An illustration of zombies on an exoplanet

Halloween Special: Universe of Monsters

Feature | October 30, 2017

Welcome to the universe of monsters! We've found homes for some of the most terrifying Halloween monsters, far away on real planets outside our solar system.

Frankenstein GIF

HAT-P-11b (Kepler-3b)

Lightning cracks against the maelstrom of a Neptune-like sky, illuminating the hideous figure of Frankenstein’s monster. Just like the day of the monster’s unnatural birth, when the harnessed power of lightning brought his scavenged parts to life. But don’t judge him by his looks; Frankenstein’s monster (we like to call him Frankenstein Jr.) is a gentle giant seeking to be understood. Scorned by humankind as a science experiment gone horrifically awry, we’ve found a home planet for Frank Jr. 122 light-years away. Water in the atmosphere and a weak radio signal once led astronomers to believe this safe haven for monster misfits had enormous lightning storms, many times stronger than those on Jupiter or Earth.

See more: New Worlds Atlas


YZ Ceti d

Was that chill on the back of your neck the brush of a bat’s wings, or Dracula himself, hunting you through the night? Don’t look over your shoulder; we’ve found a planet for Dracula to drink the blood of his unlucky victims. The father of vampires can build his castle on the night side of YZ Ceti d, a tidally locked planet with one side plunged in perpetual darkness. Perfect for a cursed count who might prefer the cover of night for his dark deeds. If he makes the journey through this rocky planet’s twilight zone to the day side, he can stalk his prey under the eerie light of a blood-red sun.

See more: Discovery alert! Three Earth-mass neighbors


TRAPPIST-1b

The night comes alive as the clouds part to reveal the full moon, and half-human lips release an unearthly howl. Werewolves could roam free on TRAPPIST-1b, the innermost of seven tidally-locked planets. Only one side of the planet faces its red star; the other side is plunged in eternal night. On the night side, it’s always dark enough to see the other six planets, which reflect the light of their red star like moons. With six worlds looming large in the sky, the chances of a full “moon” every night are high. Likely enough to keep a savage night creature in wolfish form forever.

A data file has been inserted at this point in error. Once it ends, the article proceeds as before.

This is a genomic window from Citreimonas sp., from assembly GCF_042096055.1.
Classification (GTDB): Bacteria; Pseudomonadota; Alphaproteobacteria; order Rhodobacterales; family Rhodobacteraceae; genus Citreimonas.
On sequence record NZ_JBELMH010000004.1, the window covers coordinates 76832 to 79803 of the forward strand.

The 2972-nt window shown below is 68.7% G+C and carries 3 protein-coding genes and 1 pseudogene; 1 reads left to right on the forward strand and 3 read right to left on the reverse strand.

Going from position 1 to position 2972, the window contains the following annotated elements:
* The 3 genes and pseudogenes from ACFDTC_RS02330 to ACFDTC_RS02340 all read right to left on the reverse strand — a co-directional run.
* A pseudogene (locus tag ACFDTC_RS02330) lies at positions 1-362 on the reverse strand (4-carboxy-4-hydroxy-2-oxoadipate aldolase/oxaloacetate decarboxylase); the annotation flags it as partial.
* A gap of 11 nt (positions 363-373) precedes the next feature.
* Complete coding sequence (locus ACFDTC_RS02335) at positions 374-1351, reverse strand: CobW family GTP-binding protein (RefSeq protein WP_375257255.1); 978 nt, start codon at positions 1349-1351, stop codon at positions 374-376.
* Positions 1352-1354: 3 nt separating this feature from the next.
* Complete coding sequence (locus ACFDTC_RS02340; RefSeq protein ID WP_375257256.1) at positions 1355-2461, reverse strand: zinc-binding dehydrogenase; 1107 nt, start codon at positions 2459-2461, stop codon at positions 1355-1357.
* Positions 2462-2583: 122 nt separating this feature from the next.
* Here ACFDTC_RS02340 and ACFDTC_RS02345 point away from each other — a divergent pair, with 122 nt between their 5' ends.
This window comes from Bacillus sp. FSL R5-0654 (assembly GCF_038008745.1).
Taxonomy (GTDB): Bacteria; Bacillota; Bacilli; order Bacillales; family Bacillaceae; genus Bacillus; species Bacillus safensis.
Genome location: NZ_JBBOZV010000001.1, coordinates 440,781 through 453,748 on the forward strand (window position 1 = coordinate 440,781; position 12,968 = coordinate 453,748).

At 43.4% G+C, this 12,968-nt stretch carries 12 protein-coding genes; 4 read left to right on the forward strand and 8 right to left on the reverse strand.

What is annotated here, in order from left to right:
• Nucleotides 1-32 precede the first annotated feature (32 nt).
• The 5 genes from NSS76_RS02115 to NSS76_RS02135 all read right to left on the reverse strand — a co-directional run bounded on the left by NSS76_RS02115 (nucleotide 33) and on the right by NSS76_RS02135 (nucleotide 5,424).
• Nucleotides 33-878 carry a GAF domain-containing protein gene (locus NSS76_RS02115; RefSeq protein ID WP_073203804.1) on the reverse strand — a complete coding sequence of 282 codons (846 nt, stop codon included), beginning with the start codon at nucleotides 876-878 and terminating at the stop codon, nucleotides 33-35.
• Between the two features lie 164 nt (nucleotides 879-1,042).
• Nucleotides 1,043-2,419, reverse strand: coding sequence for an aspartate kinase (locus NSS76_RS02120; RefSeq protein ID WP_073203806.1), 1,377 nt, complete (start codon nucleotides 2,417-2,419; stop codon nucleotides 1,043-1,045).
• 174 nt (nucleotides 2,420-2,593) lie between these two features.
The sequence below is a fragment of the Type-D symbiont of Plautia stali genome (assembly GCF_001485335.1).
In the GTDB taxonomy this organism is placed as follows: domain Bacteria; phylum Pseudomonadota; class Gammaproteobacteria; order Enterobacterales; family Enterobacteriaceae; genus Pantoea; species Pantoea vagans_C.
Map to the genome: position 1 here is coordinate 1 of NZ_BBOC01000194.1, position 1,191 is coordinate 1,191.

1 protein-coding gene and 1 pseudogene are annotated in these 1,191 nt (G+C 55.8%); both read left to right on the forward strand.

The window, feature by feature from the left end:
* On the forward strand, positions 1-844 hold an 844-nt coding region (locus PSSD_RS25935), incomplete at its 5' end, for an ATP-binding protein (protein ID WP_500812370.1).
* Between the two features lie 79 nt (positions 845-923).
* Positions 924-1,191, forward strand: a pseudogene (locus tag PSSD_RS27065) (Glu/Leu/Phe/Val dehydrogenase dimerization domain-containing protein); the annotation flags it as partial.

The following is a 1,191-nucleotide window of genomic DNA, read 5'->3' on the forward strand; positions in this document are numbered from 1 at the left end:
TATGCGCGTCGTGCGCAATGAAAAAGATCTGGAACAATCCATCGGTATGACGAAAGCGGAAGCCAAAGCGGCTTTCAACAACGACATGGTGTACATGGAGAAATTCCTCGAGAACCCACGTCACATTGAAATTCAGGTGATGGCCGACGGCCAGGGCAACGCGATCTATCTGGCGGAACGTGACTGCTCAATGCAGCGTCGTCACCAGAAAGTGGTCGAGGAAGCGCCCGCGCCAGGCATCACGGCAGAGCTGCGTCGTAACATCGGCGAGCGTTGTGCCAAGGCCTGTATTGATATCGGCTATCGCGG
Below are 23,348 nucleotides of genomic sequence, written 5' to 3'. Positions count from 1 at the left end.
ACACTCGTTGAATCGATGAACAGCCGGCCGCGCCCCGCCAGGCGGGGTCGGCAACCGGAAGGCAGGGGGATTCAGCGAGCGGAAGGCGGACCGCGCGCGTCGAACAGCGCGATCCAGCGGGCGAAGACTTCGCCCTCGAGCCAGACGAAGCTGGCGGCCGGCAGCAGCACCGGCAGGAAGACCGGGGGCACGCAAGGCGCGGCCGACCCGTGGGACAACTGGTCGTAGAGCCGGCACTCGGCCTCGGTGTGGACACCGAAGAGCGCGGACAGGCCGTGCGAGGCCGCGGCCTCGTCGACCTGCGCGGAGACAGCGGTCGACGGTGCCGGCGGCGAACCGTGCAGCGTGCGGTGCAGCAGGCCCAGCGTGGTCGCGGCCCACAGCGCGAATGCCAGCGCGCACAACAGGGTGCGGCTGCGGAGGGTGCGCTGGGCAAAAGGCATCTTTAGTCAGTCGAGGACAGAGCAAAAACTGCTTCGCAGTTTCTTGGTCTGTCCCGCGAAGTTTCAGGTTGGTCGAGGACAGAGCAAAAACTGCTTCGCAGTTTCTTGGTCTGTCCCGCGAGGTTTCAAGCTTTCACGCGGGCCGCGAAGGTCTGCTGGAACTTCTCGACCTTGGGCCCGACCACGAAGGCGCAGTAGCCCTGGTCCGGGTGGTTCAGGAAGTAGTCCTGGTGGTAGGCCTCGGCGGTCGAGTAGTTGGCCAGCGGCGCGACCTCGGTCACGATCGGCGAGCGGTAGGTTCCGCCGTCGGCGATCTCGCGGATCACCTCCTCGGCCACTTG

See more: Largest batch of Earth-size, habitable zone planets


Proxima Centauri b

A dry, rasping rattle echoes off the cool walls of the tomb, a sound almost human in the solitude of the desert. Beware the mummy’s curse, those who seek to enter the domain of this ancient foe. We’d like to relocate this unquiet creature to an ancient dusty home on Proxima Centauri b. This rocky world only 4 light-years away may have lost oceans of water to the radiation blasts of its star, leaving it a possible desert world. But sleeping fitfully beneath the sands won’t bother the undead. In fact, this monster may prefer a drier climate to preserve what’s left of its rotten remains.

See more: An Earth-like atmosphere may not survive Proxima b’s orbit


HD 209458 b “Osiris

When the skeletons rise on Halloween night, their bones clatter as they leave their graves. But before the skeleton war destroys the land of the living, we found a place a pile of bones won’t mind. Over a hundred light-years away, a planet is metaphorically having its flesh stripped from its bones. Nicknamed “Osiris” after the Egyptian god of the dead, this gas giant is being destroyed by its voracious star at a rate of more than 35,000 km/hour (about 2,200 miles/hr). The parts that once made up the doomed world’s atmosphere are smeared through space like an ominous tail. Soon, the planet (and any skeleton armies on it), will be destroyed by gravity.

See more: Happy anniversary, Osiris!


Pulsar planets

Three dead planets shamble through the twisted magnetic fields of their corpse star that exploded eons ago. What better place to put a horde of zombies than the pulsar planets, each named after an undead creature? On the planets Poltergeist, Draugr, Phobetor, the ravenous departed could spread like the plague, with no harm done. They’re well-suited for this planetary graveyard, bathed daily in the twin beams of radiation from their murderous star, “Lich.”

See more: Will the real ‘first exoplanet’ please stand up?